Engine Building Fundamentals: Stretch Gauge
- While it's common practise to tighten fasteners in the engine using a torque wrench, as we've seen in the fasteners section of this course, remember, what we're really trying to do is stretch the fastener by a very specific amount.
If we can achieve the correct amount of stretch, this will result in the optimal amount of clamping force from the fastener.
Traditional techniques of using a torque setting or torque and angle are only effective to a point and the results can be influenced by the lubricant used as well as the condition of the threads.
A superior technique is to directly measure the amount of stretch in the fastener as it's tightened and to do this, we use a stretch gauge.
The stretch gauge uses a fixture that holds a dial gauge and the bolt is placed in the fixture before being installed and then the dial gauge is zeroed.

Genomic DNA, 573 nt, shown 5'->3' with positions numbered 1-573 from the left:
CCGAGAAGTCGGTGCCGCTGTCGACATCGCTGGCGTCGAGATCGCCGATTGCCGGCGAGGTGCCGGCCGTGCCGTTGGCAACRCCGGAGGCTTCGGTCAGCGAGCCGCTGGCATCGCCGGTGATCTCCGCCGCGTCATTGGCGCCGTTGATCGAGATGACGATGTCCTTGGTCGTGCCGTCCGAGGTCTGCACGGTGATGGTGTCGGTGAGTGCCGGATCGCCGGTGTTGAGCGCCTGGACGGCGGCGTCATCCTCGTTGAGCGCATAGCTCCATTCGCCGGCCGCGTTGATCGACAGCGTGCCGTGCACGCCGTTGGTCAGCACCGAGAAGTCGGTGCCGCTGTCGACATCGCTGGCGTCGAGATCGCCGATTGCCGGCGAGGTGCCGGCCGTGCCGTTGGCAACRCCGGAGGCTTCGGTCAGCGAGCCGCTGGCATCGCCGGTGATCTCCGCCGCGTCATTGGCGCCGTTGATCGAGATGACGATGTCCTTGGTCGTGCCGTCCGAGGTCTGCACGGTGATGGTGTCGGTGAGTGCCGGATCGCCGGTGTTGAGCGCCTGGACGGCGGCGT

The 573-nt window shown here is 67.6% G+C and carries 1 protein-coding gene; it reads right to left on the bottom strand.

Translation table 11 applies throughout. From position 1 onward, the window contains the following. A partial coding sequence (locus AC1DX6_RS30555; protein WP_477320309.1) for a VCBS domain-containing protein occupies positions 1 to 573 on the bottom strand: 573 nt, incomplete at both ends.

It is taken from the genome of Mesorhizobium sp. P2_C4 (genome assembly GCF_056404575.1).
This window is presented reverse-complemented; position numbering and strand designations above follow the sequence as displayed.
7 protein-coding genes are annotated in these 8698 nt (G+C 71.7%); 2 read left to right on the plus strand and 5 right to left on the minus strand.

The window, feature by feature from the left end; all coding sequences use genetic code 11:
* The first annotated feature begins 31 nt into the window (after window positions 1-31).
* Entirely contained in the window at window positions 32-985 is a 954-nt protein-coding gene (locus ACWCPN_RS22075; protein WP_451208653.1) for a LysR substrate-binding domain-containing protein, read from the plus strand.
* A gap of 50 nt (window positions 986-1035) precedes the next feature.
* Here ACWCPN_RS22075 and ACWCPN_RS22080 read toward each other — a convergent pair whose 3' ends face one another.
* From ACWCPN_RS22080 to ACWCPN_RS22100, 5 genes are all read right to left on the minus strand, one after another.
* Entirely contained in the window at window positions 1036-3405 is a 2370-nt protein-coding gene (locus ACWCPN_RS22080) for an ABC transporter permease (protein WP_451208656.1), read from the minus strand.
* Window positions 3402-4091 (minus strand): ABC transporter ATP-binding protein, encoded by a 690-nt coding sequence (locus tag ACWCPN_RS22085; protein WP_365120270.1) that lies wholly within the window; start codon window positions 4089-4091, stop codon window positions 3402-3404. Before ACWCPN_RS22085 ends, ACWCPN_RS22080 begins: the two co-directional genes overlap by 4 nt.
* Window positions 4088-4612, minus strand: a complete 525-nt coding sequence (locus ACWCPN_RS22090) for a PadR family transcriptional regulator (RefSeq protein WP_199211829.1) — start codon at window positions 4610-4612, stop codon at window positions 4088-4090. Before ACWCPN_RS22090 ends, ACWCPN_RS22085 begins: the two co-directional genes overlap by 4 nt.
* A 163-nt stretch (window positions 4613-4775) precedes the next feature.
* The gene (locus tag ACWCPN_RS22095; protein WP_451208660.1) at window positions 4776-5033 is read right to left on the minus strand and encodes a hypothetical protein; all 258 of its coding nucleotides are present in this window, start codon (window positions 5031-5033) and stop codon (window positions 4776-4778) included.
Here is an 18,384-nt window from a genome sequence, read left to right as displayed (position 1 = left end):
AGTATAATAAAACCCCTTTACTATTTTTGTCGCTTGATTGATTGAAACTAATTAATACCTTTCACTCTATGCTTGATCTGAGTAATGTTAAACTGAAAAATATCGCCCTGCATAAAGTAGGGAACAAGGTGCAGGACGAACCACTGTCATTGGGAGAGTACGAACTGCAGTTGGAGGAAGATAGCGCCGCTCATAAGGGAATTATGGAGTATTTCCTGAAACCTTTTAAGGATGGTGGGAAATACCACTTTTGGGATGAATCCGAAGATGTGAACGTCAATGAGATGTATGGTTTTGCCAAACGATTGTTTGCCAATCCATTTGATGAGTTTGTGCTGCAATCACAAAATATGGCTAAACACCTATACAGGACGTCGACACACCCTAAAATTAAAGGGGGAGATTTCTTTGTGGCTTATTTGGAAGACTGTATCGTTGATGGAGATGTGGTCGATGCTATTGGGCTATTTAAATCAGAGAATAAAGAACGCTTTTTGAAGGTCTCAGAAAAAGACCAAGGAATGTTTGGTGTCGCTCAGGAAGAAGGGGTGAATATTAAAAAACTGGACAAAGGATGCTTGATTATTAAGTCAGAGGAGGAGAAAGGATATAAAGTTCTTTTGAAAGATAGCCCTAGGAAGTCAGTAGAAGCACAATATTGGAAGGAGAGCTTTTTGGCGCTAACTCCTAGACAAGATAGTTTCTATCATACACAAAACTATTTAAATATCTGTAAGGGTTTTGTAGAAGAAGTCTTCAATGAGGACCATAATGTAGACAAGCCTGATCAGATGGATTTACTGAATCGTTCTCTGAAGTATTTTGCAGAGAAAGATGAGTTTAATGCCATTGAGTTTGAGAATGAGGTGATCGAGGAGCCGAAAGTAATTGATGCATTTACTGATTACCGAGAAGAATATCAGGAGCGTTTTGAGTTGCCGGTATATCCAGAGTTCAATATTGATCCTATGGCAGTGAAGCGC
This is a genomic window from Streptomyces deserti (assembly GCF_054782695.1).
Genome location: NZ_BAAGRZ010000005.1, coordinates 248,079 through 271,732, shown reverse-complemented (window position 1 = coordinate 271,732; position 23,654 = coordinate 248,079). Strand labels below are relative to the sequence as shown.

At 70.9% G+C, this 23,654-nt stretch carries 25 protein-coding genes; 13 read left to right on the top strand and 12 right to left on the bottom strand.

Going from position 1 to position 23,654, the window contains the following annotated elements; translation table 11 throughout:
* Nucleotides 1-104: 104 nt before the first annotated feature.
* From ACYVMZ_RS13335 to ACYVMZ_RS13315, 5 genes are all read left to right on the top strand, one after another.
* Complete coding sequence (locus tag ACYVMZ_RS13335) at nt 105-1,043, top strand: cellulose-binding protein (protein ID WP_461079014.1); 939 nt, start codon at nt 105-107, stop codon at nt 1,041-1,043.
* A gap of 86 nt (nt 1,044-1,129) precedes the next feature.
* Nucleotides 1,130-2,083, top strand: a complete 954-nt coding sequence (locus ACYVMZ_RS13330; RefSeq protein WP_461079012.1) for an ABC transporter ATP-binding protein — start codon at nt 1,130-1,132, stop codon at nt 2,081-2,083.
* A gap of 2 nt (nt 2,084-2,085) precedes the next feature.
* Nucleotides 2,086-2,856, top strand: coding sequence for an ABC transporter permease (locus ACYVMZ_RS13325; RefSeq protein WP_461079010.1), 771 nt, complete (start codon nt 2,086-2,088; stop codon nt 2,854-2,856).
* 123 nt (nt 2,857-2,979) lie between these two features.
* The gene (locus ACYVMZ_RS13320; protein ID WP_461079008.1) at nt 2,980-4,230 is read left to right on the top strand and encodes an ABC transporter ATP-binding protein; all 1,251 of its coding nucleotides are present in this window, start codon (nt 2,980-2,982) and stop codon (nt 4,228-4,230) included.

As the fastener is tightened, the stretch gauge is used to constantly check how much it is being stretched.
This allows for very specific and accurate amounts of clamping force to be achieved, while ensuring the fastener is not permanently deformed.
A stretch gauge can only be used where both sides of the fastener can be accessed and this limits where a stretch gauge is truly useful.
For example, it's impossible to use a stretch gauge where a bold is installed in a blind hole, where we can't access the back of the fastener.
The most common use of a stretch gauge is for measuring con rod bolts, as these are one of the most critical fasteners in the engine and access to both ends of the bolt is usually relatively easy.